A few education-oriented items from around the area:
The speaker for this year’s Community Education Breakfast is a graduate of Lawrence High School, received degrees at Kansas University and now leads a financial firm with $219 billion in assets under management.
But don’t be surprised if folks would rather focus on a couple sheets of paper featuring a few typewritten lines and a scribbled note at the bottom.
David Booth — proud owner of James Naismith’s original rules of “Basket Ball,” now on temporary display at the Nelson-Atkins Museum of Art in Kansas City, Mo. — will serve as keynote speaker for the Aug. 26 breakfast, the Lawrence Schools Foundation announced Monday.
Credit none other than Bill Self, Kansas University’s head basketball coach, with a big assist.
“We are so excited that David is willing to speak at our event to help raise money for the public schools in Lawrence,” said Cindy Self, a member of the foundation’s board of trustees. “When Bill called and asked him if he would be interested, David didn’t hesitate.”
In December, Booth submitted the winning $4.33 million bid at auction for Naismith’s original rules, which had been typewritten in 1891 and later signed in 1931 by the man who had served as KU’s first basketball coach and would go on to be athletics director.
Kansas Athletics Inc. is busy putting together a group of officials representing the department, the university, KU Endowment Association and the KU Alumni Association to work with Booth to create a suitable home for the rules on the KU campus.
Officials have said that an addition to the Booth Family Hall of Athletics would be an option.
For more information about the breakfast, contact Susan Esau, the foundation’s executive director, at (785) 330-2790 or firstname.lastname@example.org.
OK, kids: A new set of trading cards is out there for fun, education and other enjoyment.
The continuing subject: Science.
This month’s cards, 12 in all, are available courtesy of an organization working to boost students’ interest in “STEM”: science, technology, engineering and math.
Creator of the cards is the Ad Astra Initiative, which describes itself as a 10-year-old grassroots organization with the purpose of celebrating science in Kansas.
Previous editions of cards have included prominent scientists, engineers and investors with Kansas ties.
Among this month’s featured cards:
• Kristin Bowman-James, a distinguished professor of chemistry at Kansas University, hailed for her work on molecules to improve environmental cleaning and director of “a $20 million research project funded by the National Science Foundation in which scientists in Kansas and Oklahoma study global climate change and do renewable energy research.
• Donna Johnson, founder and CEO of Pinnacle Technology Inc. in Lawrence, a firm whose work involves “new ways to measure chemicals in the brain that are connected to diseases like depression, alcoholism or Parkinson’s,” and designer of “wireless sensors that can measure sleep and seizure activity in the brain” so that scientists “can then better understand sleep patterns or how to treat sleep-related problems or epilepsy.”
• Creighton Hardin, on the medical faculty at KU from 1952 to 1988, known for several things, including being the first surgeon to successfully fix an aortic aneurysm — a blood vessel that may burst — by replacing the weak part with a donated tissue graft. Also: He sewed arterial replacement tubes for lab studies using nylon purchased at J.C. Penney and, in 1971, became the first surgeon in the world to reattach a severed upper arm “with the return of function.”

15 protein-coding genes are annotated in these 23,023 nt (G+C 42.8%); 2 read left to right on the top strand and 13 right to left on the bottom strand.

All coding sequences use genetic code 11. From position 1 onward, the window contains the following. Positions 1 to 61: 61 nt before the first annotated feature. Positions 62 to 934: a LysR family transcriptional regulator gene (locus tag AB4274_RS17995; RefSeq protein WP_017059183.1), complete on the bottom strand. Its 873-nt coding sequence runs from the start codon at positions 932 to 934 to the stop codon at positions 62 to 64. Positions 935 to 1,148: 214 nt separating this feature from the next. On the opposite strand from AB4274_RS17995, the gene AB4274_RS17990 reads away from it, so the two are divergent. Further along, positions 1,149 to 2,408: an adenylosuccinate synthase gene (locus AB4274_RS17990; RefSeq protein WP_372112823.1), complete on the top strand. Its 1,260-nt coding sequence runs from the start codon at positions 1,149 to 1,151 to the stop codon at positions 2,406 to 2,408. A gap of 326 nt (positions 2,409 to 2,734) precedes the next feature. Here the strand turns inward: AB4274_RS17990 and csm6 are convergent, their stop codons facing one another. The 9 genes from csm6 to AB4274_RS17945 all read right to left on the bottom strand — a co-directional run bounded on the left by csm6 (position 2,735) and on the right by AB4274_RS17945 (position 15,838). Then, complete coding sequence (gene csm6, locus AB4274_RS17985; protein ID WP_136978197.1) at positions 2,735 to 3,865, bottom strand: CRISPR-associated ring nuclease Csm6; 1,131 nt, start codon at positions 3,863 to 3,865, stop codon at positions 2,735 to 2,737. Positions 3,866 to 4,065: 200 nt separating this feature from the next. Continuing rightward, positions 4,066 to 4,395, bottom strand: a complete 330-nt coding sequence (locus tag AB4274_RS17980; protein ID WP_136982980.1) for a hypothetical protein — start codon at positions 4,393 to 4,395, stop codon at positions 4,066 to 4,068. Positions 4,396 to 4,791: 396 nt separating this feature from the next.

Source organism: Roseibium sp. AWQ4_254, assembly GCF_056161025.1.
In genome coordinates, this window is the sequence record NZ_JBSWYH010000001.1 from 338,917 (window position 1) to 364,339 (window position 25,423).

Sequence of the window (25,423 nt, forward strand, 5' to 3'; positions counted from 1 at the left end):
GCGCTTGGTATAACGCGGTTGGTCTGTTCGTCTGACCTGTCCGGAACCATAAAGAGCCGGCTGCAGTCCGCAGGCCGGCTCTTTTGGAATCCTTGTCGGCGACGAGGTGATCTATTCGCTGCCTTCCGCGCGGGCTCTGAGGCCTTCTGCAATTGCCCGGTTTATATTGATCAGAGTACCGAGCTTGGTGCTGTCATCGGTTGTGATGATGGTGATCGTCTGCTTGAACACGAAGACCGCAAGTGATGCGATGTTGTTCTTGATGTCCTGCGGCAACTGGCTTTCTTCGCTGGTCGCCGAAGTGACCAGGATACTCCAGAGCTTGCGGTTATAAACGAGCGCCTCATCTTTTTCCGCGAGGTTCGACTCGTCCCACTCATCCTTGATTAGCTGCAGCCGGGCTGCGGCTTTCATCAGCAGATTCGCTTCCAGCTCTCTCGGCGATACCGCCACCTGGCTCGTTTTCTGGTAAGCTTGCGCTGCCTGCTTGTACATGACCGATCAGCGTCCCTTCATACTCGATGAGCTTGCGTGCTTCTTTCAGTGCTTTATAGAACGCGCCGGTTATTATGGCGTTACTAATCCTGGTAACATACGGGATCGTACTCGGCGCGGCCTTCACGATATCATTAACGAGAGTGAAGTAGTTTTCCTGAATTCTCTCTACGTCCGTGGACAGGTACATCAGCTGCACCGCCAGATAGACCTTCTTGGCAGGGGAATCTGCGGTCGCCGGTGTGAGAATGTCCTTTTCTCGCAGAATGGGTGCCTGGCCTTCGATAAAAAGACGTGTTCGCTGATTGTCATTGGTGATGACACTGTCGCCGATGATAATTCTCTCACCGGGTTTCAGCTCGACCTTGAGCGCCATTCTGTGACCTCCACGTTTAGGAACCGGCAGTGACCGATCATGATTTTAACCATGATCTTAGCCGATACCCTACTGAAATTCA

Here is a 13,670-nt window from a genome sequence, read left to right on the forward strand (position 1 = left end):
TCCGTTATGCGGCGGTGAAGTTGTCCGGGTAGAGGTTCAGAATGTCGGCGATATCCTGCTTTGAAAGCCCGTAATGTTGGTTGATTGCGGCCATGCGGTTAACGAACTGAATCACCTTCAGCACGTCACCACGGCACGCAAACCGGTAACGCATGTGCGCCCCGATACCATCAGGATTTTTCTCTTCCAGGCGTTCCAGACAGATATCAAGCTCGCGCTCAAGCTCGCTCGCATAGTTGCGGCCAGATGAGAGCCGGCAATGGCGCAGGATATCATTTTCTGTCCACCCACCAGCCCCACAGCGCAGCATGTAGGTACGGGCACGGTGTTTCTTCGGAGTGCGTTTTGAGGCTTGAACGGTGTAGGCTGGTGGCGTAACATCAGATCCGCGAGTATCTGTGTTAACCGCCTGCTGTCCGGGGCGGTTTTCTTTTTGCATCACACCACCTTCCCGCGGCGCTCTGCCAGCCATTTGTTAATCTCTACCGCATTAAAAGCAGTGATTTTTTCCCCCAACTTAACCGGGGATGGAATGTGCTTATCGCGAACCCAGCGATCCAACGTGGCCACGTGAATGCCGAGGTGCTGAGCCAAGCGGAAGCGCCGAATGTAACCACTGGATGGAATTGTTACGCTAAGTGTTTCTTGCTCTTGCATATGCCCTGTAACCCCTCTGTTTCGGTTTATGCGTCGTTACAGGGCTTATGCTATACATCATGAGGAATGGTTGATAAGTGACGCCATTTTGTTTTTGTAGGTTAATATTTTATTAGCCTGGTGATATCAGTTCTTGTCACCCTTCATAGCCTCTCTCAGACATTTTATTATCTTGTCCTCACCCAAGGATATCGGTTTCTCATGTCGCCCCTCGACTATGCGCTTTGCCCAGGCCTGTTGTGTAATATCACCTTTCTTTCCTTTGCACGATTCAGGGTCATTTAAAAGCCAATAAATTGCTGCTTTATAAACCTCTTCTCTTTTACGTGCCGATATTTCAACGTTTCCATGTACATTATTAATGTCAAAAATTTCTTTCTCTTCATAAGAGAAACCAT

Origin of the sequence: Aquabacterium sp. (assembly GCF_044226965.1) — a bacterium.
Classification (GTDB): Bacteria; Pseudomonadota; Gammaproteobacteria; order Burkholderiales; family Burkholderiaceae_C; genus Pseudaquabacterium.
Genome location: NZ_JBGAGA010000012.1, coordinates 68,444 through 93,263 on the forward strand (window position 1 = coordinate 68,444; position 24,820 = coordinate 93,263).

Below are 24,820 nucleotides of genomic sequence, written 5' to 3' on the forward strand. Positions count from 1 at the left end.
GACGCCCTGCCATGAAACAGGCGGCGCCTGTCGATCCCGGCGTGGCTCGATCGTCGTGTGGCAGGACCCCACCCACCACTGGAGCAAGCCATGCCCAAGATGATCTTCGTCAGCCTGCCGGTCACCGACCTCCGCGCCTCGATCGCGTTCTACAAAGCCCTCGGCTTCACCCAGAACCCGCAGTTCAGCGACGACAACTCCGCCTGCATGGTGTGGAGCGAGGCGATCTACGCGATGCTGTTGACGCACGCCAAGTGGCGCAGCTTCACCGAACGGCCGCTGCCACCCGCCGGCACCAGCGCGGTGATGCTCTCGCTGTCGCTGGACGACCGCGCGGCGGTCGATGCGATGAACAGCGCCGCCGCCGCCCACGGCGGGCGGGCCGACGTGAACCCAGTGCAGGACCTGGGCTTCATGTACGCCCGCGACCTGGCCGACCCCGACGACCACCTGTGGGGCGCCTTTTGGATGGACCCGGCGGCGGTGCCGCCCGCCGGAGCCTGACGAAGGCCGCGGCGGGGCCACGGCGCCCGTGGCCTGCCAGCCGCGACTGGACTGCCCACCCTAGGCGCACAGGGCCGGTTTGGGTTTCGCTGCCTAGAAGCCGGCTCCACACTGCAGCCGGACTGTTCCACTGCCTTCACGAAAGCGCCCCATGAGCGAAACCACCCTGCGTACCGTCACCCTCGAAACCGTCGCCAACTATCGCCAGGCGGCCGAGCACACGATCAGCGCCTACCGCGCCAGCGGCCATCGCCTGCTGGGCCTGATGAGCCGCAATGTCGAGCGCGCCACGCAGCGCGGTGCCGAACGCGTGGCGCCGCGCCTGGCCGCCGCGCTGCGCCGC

There are several faces on cards that folks might find interesting: Fred Koch, of Koch Industries; Otis Ray McIntire, who graduated from KU in 1941 and went on to invest Styrofoam; Joseph Kennedy, a KU chemistry graduate who is credited as a co-discoverer of plutonium.
In any case, check out the cards at the initiative’s website, where they can be downloaded, printed and, yes, traded.
Here’s an update on the Lawrence school district’s ongoing reconfiguration project, as provided by Julie Boyle, the district’s director of communications. The information Boyle uses comes from Bob Arevalo, the district’s division director of human resources:
“As you know, the school board, administration, teachers and staff have been studying reconfiguration in order to maximize student learning. In April of 2010, the board voted to transition to K-5 elementary, 6-8 middle school and 9-12 high school learning environments next fall. To accommodate this exciting and historic change, it is necessary to reassign some staff for the 2011-12 school year.
“It was our intent to notify all staff of 2011-12 assignments at the same time. Unfortunately, some information needed to determine placement for some of our employee groups is not available. In order to take advantage of some upcoming professional development activities, we plan to proceed with notification of employee groups for which sufficient information is available to make placement decisions.
“Most certified teaching staff will receive notice of anticipated placement on Wednesday at 3 p.m. Notifications will be made in writing and will be placed in the employee’s mailbox at the building where he/she receives payroll information.
“Employee groups that will not receive anticipated placement notification are: special education and related services, school nurses, English as a Second Language, guidance counselors, Lawrence Virtual School staff, middle and high school music, and middle school career and technical education staff.
“Once the process of placing certified staff is complete, we will address any needed changes with classified and administrative staff.”
— The First Bell e-mailbox is always open: email@example.com.